by Bailey Bischoff
Commas are some of the most necessary yet misunderstood means of punctuation in the English language. Even great writers (and writing tutors!) sometimes do not understand the rules behind comma placement. To help with comma placement, I will elaborate on one of the many comma rules here:
Commas are needed after introductory phrases.
Helpful Hint #1: Introductory phrases often start with words like in, during, before, or after. These are prepositions. Sometimes individual words such as however, fortunately, nevertheless, or allegedly comprise introductory phrases.
Ex. In July of 1969, Neil Armstrong became the first man to step foot on the moon.
Ex. Fortunately, he returned to Earth safe and sound.
Helpful Hint #2: Commas are needed after a dependent clause is used to begin a sentence. Dependent clauses often start with words like although, because, even though, since, though, while. (These are called subordinating conjunctions.) Dependent clauses have a subject-verb combination but cannot stand on their own as a sentence.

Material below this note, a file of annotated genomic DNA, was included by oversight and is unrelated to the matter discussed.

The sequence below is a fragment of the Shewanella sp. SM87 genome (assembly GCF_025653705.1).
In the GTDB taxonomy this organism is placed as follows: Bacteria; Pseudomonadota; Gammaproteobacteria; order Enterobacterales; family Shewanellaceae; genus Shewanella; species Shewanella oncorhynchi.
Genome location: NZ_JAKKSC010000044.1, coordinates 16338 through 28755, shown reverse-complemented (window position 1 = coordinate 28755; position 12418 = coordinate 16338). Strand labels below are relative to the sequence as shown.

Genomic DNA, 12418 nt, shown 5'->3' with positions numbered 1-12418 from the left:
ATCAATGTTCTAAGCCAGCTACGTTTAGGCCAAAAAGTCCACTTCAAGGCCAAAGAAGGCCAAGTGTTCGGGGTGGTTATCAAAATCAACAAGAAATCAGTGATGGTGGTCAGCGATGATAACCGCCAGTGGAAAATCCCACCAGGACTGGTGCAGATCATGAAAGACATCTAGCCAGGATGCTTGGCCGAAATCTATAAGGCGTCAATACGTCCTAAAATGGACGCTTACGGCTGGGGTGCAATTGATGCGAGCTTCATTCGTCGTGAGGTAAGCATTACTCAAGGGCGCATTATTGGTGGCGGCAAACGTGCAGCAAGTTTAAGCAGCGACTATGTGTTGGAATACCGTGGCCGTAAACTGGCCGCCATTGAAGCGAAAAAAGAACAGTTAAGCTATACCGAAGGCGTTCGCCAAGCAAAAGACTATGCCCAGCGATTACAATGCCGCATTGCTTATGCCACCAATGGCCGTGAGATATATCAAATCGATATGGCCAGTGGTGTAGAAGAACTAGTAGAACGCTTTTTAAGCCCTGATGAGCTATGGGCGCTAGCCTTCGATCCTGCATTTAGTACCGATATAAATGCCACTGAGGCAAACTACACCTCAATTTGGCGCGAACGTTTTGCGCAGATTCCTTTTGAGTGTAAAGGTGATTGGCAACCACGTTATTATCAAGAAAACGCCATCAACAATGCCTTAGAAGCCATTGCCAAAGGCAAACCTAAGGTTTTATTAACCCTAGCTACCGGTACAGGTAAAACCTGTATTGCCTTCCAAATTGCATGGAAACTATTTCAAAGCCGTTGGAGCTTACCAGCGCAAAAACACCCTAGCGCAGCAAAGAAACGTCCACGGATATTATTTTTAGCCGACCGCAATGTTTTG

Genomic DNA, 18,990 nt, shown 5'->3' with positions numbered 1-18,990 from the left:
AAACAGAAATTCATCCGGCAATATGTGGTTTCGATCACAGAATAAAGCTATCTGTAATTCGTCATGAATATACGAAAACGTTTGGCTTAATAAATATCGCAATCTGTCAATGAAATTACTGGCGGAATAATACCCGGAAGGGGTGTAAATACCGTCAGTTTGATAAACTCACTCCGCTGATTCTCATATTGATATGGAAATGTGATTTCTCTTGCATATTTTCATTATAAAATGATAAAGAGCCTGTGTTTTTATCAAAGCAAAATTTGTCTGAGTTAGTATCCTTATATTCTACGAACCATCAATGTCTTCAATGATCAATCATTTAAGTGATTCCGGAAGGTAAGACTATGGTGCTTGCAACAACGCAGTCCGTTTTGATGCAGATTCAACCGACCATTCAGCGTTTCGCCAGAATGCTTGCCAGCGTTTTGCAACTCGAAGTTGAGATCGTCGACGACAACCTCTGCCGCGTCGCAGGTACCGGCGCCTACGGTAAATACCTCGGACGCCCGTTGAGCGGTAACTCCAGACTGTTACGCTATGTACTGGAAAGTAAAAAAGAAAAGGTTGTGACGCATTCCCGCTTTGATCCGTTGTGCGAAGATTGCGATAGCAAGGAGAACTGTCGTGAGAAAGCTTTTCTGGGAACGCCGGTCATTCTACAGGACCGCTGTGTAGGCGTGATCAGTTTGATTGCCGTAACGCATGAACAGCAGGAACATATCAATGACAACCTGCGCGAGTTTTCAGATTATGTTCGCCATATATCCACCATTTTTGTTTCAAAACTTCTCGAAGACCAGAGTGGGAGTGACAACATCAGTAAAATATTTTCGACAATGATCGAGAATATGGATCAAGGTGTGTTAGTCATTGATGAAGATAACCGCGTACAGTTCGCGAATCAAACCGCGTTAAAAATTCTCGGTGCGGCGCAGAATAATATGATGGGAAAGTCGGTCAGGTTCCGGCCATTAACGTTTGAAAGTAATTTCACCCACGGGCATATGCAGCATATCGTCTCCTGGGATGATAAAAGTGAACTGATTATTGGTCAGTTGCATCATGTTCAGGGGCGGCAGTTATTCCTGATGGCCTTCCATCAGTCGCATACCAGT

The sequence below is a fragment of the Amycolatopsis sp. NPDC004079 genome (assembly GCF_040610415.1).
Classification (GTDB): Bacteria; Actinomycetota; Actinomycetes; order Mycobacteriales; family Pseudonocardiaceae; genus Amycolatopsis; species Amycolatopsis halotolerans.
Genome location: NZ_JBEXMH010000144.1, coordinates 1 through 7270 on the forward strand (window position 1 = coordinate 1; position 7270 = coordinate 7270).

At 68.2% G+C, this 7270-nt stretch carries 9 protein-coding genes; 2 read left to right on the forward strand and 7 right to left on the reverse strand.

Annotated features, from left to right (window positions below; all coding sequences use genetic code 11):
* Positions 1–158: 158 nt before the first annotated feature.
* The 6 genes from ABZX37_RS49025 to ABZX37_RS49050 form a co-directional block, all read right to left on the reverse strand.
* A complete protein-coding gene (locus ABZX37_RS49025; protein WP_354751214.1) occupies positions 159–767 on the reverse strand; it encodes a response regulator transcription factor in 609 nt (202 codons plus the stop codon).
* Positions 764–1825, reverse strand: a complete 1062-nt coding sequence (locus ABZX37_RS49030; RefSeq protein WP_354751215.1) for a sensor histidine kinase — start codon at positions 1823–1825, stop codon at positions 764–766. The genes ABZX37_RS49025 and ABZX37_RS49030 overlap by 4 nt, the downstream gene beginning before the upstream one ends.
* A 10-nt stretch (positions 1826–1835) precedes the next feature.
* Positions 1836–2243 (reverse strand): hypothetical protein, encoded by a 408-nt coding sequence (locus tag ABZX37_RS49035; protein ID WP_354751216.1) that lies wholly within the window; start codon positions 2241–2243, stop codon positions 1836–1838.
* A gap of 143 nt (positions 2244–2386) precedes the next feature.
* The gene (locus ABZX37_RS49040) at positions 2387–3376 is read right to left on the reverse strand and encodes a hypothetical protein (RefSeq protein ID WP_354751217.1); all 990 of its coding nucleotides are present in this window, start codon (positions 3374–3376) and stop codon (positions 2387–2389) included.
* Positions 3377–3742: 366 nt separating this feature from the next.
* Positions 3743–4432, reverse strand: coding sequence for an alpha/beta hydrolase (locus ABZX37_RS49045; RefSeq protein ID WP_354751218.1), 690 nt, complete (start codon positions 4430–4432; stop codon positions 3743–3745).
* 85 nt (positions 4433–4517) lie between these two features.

Ex. Even though he ate strawberries, Grayson didn’t get seeds in his teeth.
“Grayson” is the subject and “didn’t get” is the verb. “Even though he ate strawberries” is a dependent clause, not necessary for the sentence to be able to function, and is set off by a comma.
Note: Dependent clauses need a comma when they introduce a sentence; however, they can be put at the end of a sentence without the use of a comma.
Ex. In order to ride bikes, my family and I visited a park.
Ex. My family and I visited a park in order to ride bikes.
The important thing to remember is that both introductory phrases and dependent clauses placed at the beginning of sentences need commas to help them introduce a sentence.
Bailey Bischoff is a junior majoring in political science and is serving as student body president.